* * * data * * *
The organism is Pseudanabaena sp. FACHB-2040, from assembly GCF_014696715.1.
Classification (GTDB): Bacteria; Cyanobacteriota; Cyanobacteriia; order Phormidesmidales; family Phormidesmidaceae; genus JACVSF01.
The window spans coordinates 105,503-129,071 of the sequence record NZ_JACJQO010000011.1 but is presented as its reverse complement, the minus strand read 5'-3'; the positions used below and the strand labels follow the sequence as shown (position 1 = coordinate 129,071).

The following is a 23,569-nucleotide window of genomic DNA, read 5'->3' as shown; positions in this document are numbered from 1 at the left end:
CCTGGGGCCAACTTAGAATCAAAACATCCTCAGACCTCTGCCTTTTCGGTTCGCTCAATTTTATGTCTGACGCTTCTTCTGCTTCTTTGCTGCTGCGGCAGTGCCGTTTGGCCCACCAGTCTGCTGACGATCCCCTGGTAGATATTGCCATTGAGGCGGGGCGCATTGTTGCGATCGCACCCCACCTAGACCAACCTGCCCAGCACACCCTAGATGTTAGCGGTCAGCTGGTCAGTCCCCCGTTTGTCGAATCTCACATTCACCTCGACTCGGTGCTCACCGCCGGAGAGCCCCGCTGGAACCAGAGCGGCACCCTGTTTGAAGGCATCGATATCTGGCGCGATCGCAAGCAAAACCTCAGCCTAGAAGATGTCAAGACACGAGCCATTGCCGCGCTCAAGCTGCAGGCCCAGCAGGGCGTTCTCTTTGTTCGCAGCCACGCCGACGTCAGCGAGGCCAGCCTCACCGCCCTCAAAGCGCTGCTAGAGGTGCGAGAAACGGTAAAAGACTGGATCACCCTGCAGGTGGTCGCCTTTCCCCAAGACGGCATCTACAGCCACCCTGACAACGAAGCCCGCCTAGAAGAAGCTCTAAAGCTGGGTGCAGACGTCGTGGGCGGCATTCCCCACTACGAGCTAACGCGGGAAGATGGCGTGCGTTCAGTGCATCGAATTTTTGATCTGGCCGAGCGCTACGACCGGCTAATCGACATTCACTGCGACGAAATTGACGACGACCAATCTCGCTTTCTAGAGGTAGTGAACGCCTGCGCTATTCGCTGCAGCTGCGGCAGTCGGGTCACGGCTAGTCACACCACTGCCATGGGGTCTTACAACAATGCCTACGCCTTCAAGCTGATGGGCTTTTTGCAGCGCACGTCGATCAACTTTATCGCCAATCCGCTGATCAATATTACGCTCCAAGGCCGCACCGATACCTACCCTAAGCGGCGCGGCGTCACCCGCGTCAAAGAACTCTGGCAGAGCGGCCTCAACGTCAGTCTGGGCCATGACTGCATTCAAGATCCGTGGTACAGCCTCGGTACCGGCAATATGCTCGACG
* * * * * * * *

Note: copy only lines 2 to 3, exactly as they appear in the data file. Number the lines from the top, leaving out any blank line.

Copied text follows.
Classification (GTDB): Bacteria; Cyanobacteriota; Cyanobacteriia; order Phormidesmidales; family Phormidesmidaceae; genus JACVSF01.
The window spans coordinates 105,503-129,071 of the sequence record NZ_JACJQO010000011.1 but is presented as its reverse complement, the minus strand read 5'-3'; the positions used below and the strand labels follow the sequence as shown (position 1 = coordinate 129,071).